I should emphasize that these are not merely abstract issues. When a local government bans large servings of sugary drinks at restaurants, there is an implicit claim that the government officials have calculated an objective value that is more appropriate than the subjective value. When government sets the compensation of teachers by a formula rather than giving discretion to school principals, there is an implicit assumption that objective value is more appropriate than subjective assessment. Government formulas for paying physicians under Medicare and Medicaid substitute some measure of objective value for the subjective value that would be used if patients were spending their own money and bargaining over price and service.

Because government intervention implicitly assumes that value can be calculated, or at least approximated, by technocrats, it is not surprising that economists put a lot of effort into trying to arrive at objective measures of value. For example, for regulatory purposes, economists calculate the value of a life saved. How should they do this?

One approach is to measure how much a person is willing to pay, on average, to avoid a given risk of death. That is, if I will pay $1,000 to avoid something that gives me a one percent risk of death, then you can argue that I value my life at $100,000. Note that this calculation requires a linear relationship—in effect, it says that because I would pay $1,000 to avoid a one percent risk of death, a linear extrapolation would say that I would pay $100,000 to avoid a one hundred percent risk of death.

As the value-of-life methodology illustrates, there can be clever ways to arrive at a number that purports to represent objective value. However, the validity of that number can be highly questionable. From the Austrian perspective, such calculations are pseudo-scientific and misleading.

Policy issues are often discussed as if the issue of subjective value were not relevant. One context in which it was raised was during the "socialist calculation debate," over whether central planners would have enough information to allocate resources efficiently. Although the socialist side of the debate never conceded, I think it is fair to say that today there are few economists who would claim that the socialist side won. A centrally planned economy will suffer from lack of information, as the doctrine of subjective value would claim.

These considerations would seem relevant to government interventions in sectors like health care, education, housing, and bank regulation. All such interventions end up replacing subjective values with values arrived at by government experts. One would think that defenders of such policies would be trying to engage with the issues raised by Austrians in the socialist calculation debate.

Instead, advocates of government instead have chosen to attack Austrians for "free market fundamentalism." Rather than wrestle with the questions that Austrians raise about whether technocrats have the requisite information to calculate value accurately, mainstream economists accuse Austrians of believing that markets are "perfect," meaning that they satisfy ideal characteristics, such as having many firms and perfectly informed consumers. If those characteristics are not satisfied, markets are said to "fail" and the need for government intervention is presumably demonstrated. However, given the doctrine of subjective value, an Austrian would not concede that just because a market is imperfect, government intervention will succeed.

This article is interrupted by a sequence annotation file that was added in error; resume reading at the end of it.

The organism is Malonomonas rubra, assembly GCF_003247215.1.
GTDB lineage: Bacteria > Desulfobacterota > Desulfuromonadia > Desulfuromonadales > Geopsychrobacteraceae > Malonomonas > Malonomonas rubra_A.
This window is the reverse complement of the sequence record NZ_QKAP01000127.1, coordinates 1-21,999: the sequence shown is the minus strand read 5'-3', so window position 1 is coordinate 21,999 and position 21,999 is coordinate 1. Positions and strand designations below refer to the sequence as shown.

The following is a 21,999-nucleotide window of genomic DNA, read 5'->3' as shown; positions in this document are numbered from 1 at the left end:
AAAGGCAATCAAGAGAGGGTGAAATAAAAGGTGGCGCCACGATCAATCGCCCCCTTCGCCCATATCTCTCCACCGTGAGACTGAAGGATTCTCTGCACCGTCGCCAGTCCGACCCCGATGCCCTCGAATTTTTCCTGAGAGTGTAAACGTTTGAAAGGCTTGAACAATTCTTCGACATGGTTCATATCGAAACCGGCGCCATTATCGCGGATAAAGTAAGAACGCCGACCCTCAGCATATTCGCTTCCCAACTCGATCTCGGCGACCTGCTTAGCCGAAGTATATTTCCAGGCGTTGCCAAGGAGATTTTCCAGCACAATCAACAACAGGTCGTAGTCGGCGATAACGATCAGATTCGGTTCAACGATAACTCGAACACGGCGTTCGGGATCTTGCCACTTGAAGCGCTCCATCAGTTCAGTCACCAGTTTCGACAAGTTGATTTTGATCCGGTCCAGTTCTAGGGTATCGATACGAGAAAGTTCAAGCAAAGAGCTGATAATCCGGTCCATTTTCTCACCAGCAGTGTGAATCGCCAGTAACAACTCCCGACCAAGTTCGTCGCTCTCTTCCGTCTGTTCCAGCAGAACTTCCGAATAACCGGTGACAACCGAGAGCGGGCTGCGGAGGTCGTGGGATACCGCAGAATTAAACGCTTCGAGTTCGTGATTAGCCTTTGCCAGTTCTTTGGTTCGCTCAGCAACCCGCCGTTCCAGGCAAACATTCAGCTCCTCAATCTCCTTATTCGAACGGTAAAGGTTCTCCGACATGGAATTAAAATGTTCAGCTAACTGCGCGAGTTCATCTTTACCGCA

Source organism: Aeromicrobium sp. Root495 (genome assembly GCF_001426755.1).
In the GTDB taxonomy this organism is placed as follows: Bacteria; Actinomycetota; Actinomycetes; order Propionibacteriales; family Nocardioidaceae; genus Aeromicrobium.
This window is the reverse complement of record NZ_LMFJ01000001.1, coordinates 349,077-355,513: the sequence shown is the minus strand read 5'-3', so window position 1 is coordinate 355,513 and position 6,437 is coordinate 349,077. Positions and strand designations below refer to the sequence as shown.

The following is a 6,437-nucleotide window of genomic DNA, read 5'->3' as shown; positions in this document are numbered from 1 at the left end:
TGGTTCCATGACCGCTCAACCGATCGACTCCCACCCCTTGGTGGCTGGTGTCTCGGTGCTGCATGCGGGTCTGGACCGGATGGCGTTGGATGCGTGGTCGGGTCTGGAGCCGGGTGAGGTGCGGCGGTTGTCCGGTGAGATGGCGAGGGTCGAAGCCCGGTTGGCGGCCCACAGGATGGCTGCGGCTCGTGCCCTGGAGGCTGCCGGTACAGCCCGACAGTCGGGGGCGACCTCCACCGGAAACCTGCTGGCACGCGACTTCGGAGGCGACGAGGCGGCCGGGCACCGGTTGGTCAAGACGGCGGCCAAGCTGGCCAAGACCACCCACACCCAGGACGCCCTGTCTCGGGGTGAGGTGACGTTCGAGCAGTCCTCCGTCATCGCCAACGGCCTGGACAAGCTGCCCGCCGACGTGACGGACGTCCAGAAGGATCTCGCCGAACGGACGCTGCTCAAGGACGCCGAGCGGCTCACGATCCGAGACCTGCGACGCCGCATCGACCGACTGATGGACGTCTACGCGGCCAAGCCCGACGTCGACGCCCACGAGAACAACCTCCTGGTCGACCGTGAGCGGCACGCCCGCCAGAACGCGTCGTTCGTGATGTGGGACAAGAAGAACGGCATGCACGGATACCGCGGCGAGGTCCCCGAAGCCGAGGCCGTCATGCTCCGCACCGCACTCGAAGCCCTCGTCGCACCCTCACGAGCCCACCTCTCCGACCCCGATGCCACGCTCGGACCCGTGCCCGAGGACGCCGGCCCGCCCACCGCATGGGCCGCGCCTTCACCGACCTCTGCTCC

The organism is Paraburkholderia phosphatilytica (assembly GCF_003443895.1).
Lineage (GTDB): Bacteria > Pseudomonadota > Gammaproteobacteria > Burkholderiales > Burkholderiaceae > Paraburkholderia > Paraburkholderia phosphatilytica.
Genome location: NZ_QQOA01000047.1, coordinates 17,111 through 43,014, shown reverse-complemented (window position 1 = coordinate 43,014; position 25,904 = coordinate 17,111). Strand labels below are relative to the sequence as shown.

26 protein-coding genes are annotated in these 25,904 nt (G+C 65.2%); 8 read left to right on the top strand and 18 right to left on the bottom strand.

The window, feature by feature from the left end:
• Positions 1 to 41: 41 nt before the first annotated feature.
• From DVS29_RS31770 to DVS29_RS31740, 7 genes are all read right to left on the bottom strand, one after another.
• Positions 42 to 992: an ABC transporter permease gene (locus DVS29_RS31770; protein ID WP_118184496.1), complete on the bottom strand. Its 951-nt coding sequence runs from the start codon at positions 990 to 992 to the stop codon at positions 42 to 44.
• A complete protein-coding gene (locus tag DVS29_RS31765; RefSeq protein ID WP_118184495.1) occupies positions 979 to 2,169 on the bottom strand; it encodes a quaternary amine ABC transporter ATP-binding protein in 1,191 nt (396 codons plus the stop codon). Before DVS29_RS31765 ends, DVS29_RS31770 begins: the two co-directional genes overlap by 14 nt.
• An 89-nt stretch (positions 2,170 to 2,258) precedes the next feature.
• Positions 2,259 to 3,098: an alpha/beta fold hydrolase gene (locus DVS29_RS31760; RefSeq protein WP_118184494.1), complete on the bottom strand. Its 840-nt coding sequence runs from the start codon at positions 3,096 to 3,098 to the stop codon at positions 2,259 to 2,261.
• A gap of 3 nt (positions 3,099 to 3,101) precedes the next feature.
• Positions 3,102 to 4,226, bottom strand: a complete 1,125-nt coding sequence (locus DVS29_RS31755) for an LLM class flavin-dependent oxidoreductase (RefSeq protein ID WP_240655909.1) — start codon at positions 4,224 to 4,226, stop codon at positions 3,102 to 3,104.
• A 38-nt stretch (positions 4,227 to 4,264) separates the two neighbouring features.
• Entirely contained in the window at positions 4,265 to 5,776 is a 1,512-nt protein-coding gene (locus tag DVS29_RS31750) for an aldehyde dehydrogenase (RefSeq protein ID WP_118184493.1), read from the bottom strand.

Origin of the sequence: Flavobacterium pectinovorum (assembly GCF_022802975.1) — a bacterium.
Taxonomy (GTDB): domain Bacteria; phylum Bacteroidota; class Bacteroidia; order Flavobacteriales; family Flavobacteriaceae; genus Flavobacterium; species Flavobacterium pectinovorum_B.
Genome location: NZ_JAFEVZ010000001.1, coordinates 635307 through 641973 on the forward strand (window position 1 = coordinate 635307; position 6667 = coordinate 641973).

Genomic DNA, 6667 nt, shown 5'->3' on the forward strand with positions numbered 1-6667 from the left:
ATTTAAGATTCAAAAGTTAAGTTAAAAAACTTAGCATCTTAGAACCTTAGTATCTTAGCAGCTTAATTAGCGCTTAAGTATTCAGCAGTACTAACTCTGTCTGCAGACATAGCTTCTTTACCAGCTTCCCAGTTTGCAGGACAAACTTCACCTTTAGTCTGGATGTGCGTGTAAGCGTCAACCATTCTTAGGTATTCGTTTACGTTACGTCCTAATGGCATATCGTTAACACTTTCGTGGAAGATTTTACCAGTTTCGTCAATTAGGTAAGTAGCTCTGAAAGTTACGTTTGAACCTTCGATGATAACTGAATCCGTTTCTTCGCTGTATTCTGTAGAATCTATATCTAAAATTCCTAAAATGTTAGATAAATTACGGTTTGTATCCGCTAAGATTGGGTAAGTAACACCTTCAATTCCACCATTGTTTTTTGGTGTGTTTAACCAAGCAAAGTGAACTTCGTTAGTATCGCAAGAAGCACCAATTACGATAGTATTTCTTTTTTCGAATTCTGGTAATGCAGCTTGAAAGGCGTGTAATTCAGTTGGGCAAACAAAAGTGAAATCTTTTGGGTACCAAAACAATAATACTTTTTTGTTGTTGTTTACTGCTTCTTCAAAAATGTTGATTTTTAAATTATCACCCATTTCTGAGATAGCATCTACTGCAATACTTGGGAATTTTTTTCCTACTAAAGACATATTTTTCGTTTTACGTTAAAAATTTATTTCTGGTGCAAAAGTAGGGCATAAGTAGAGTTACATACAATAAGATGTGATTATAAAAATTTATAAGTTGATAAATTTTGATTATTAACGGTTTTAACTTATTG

Suppose that mainstream economists were to engage in a debate over whether measures of value created by independent researchers have validity. What might they say?

One argument might be that the doctrine of subjective value is too nihilistic. If there is no way to measure value objectively, then how can we say anything interesting about economic performance? For example, how can we say that market economies generally work better than communist economies? If you have no way to compute objective value, how do you know that government intervention is wrong?

If asked to demonstrate that capitalism works better than communism, one's natural instinct is to compare GDP per capita in otherwise similar countries, such as North Korea and South Korea. However, what is GDP but yet another attempt to arrive at an objective measure of value?

My own view is that GDP has some use as a rough measure of value. Large differences across country or over time are meaningful. However, it is a mistake to treat GDP or other computed values as if they were exact or, even worse, more accurate than the information that individuals use to arrive at their own decisions.

For me, the doctrine of subjective value does not automatically preclude government intervention. Nor does it preclude any attempt to arrive at objective estimates of value. However, it does remind us to be aware of the information that is discarded when a social researcher attempts to estimate value, and not to treat such estimates as if they embodied absolute truth. The standard practice, I am afraid, is instead to treat such calculations as if they were fully accurate. This implicit assumption leads proponents to over-estimate the likely success of government intervention. In a world where knowledge of value has a large subjective component, acting as if value were objective is a dangerous practice.


*Arnold Kling has a Ph.D. in economics from the Massachusetts Institute of Technology. He is the author of five books, including Crisis of Abundance: Rethinking How We Pay for Health Care; Invisible Wealth: The Hidden Story of How Markets Work; and Unchecked and Unbalanced: How the Discrepancy Between Knowledge and Power Caused the Financial Crisis and Threatens Democracy. He contributed to EconLog from January 2003 through August 2012.

For more articles by Arnold Kling, see the Archive.